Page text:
Would we have liked to see a non-jet lagged Dane Reynolds going mental in 8′ drainers instead of less than ideal beach break conditions? Sure. Well, he didn’t get to ride it again but the limited time he spent getting his feet into it sure was fun to watch!

Would you like to have a crack at riding the same board? For FREE??!!??!! We made a total of 4. All you have to do is go to stabinthedark.stabmag.com and enter to win!

 

or… if you want one right now then you can scope it at http://store.stretchboards.com/product/the-sword

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Cody Robinson – THING v2 Therapy

While California has been vigilant, and for the most part, grateful for grovel boards this past summer. Victoria has been pumping during it’s winter season down under.

Cody Robinson sets a fine example of what his Thing v2 model is capable of doing in some fun looking surf!

Thing V2
5’11 X 18 3/4 X 2 5/16
Rounded Square tail
FCS II MF large

Videographer – Arnold Sykes

Therapy || Cody Robinson from Arnold Sykes on Vimeo.

for more info on the Thing v2 model and construction or to place a custom order in Australia, contact Cory Russell in Ocean Grove, Victoria Ph : 0438 555 967

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“NO FRIENDS” model ride review with Andrew Bennett

It’s summertime!!! Crowds, “so-so” waves and the pervasive struggle to get your slash on could use a good remedy. The “NO FRIENDS” model is your answer!

learn more about the NO FRIENDS model by clicking here

No Friends model ride review with Andrew Bennett from Stretch Boards on Vimeo.

 

check available NO FRIENDS models on our webstore or contact info@stretchboards.com to get dialed in on a new custom!

 

Name: Andrew Bennett

Height/weight: 5’10” 180 lbs

Board model/dimensions:

No Friends 5’4” x 21″ x 2.25″ vol.32.3L

Construction type:

EPS/EPOXY

Fins used:

Fins Unlimited custom hand foiled BUZZ template 4.875″/4.0″ fcs base with FCSII plugs and tab in-fill kit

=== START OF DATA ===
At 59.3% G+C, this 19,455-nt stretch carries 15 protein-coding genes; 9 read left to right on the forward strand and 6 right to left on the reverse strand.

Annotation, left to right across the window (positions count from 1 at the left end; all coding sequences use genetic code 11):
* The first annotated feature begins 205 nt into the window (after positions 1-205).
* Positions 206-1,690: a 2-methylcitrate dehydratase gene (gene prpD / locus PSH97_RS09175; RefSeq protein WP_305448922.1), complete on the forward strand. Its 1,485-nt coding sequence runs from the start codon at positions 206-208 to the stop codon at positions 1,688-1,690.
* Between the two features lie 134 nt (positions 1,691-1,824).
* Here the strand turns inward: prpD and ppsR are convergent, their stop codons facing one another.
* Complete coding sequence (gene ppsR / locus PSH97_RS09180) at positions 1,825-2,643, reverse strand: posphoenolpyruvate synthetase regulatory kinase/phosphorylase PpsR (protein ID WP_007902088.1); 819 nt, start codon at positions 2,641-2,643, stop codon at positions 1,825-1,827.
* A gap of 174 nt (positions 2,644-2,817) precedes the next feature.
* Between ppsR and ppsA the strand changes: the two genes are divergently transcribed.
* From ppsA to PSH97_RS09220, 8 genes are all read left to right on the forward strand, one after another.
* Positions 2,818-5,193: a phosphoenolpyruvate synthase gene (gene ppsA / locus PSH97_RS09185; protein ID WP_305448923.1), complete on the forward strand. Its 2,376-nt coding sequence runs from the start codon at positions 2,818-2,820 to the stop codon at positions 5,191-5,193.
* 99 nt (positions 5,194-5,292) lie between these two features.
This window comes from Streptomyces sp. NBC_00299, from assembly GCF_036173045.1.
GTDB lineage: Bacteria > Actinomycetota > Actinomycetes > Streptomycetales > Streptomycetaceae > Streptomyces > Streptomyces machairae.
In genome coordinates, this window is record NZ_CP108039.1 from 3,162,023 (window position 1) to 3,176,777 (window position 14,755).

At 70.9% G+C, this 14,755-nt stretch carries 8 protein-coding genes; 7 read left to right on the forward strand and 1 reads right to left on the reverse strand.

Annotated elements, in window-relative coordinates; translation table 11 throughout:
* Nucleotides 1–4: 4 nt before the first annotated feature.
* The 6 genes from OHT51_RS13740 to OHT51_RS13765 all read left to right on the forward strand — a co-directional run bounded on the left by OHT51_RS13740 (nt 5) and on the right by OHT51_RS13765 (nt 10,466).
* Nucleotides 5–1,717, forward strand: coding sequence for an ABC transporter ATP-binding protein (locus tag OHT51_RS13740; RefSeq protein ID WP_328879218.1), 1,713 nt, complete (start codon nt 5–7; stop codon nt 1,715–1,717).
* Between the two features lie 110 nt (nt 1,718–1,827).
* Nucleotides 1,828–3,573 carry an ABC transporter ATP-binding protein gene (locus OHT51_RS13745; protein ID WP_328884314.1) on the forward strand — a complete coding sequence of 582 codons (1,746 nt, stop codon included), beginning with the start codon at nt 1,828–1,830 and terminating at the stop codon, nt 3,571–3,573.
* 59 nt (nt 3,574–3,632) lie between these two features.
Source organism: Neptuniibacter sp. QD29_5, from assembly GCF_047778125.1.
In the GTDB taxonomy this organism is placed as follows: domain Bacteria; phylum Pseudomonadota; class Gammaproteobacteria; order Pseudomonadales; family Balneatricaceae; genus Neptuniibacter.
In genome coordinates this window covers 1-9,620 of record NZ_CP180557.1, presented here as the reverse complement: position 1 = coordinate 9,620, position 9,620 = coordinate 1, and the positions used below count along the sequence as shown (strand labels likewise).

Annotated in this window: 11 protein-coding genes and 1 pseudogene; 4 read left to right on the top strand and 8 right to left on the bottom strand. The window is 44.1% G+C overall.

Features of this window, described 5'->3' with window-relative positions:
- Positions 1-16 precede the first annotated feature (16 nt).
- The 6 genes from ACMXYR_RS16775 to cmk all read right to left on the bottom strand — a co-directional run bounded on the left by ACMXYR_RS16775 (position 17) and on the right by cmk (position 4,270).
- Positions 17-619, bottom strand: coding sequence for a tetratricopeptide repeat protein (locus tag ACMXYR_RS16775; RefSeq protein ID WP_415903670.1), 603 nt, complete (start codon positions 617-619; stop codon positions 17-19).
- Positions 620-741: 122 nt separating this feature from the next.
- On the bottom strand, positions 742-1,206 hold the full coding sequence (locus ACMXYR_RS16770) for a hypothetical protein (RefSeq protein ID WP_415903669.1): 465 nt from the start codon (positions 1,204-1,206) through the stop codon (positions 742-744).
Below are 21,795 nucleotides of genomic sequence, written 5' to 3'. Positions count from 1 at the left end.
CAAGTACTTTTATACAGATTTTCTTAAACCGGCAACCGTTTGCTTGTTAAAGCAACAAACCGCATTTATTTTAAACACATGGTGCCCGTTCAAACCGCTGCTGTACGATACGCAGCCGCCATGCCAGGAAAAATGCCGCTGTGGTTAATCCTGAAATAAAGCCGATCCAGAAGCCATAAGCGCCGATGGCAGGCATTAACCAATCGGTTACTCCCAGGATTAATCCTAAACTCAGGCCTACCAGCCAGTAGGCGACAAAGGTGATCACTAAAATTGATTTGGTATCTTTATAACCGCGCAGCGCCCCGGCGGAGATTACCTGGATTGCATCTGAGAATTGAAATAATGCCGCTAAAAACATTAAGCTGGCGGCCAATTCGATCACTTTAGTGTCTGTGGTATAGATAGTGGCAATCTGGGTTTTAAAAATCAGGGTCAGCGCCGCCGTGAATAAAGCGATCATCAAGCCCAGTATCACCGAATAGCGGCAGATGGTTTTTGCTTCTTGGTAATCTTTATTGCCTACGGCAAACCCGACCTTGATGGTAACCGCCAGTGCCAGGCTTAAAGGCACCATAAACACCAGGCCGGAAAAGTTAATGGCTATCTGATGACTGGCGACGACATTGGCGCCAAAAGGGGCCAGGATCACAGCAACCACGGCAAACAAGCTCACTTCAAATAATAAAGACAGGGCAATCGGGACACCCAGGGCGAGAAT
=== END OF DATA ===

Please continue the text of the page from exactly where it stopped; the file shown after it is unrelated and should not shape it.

Conditions tested:

The Hook, Chest high. Weak and crowded.

Background (general skill level, current board(s), misc. other factors):

I typically ride much better, but still summer style CA waves on my 5’6” PU/CFT glassed Super Buzz with Buzz Quads.

Initial thoughts/expectations (was this really what you thought you were getting?):

It felt like a lot of volume under my arm especially with the amount of width.

What board models come to mind when checking out this design?

I rode the Dominator model by Firewire and it was similar. The No Friends model felt like it wanted to turn in a shorter radius though. I never rode the Average Joe by Channel Islands but maybe that would be similar.

What wave types do you imagine surfing when viewing this design? (full spectrum and size range):

I think the board was ideal for the weak chest high conditions that I took it out in. It gave me a reason to paddle out.

Ride experience:

The board felt like it wanted to turn quickly/pivot. It was very buoyant and responsive so it made it easy to squeeze in a bunch of turns without any help from the wave.

Likes/Dislikes:

The board didn’t feel like it wanted to project and create any lateral speed. I notice my super buzz has much more drive in comparison so it wants to go super fast down the line. But the No Friends felt like it was designed to keep turning in a tight radius.

General observations:

It’s a worthy board to have in the quiver for really gutless waves that are chest high and under.

“If I could choose between this and one other model, I would get the (fill in the blank)

I think for completely gutless tiny waves this would be the right board to jump on. My G-Buzz worked in a little bigger surf than the No Friends model and had more projection. But I think they both have their place in different surf.

How well does this board match up to it’s model description?

The model name is definitely spot on. It was a “no friends” kind of session at the hook. Without bogging at all the board catches anything and turns on a dime.

Summary (synopsis, recommendations or overall feeling you would tell a friend):

The no friends model takes the struggle out of summer flat spells.

 

no friends spec sheet